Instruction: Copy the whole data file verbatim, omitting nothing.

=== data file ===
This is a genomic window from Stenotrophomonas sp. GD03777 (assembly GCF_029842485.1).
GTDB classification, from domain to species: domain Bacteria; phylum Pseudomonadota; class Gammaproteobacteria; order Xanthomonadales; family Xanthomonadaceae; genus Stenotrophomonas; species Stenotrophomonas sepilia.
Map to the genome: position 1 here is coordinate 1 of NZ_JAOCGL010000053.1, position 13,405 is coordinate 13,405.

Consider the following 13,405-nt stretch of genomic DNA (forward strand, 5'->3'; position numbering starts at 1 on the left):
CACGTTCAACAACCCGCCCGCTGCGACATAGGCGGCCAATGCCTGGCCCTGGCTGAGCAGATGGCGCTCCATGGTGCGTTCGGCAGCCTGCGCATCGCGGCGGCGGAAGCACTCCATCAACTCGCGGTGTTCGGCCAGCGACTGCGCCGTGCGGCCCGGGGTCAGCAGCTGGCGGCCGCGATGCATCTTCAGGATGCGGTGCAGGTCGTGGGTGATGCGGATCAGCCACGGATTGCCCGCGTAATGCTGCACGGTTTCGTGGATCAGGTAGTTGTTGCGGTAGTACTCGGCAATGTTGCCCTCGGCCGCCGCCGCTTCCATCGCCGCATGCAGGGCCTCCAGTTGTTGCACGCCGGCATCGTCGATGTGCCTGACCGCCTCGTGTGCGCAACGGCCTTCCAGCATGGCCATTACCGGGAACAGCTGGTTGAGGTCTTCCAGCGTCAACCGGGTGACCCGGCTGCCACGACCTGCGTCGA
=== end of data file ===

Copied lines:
This is a genomic window from Stenotrophomonas sp. GD03777 (assembly GCF_029842485.1).
GTDB classification, from domain to species: domain Bacteria; phylum Pseudomonadota; class Gammaproteobacteria; order Xanthomonadales; family Xanthomonadaceae; genus Stenotrophomonas; species Stenotrophomonas sepilia.
Map to the genome: position 1 here is coordinate 1 of NZ_JAOCGL010000053.1, position 13,405 is coordinate 13,405.

Consider the following 13,405-nt stretch of genomic DNA (forward strand, 5'->3'; position numbering starts at 1 on the left):
CACGTTCAACAACCCGCCCGCTGCGACATAGGCGGCCAATGCCTGGCCCTGGCTGAGCAGATGGCGCTCCATGGTGCGTTCGGCAGCCTGCGCATCGCGGCGGCGGAAGCACTCCATCAACTCGCGGTGTTCGGCCAGCGACTGCGCCGTGCGGCCCGGGGTCAGCAGCTGGCGGCCGCGATGCATCTTCAGGATGCGGTGCAGGTCGTGGGTGATGCGGATCAGCCACGGATTGCCCGCGTAATGCTGCACGGTTTCGTGGATCAGGTAGTTGTTGCGGTAGTACTCGGCAATGTTGCCCTCGGCCGCCGCCGCTTCCATCGCCGCATGCAGGGCCTCCAGTTGTTGCACGCCGGCATCGTCGATGTGCCTGACCGCCTCGTGTGCGCAACGGCCTTCCAGCATGGCCATTACCGGGAACAGCTGGTTGAGGTCTTCCAGCGTCAACCGGGTGACCCGGCTGCCACGACCTGCGTCGA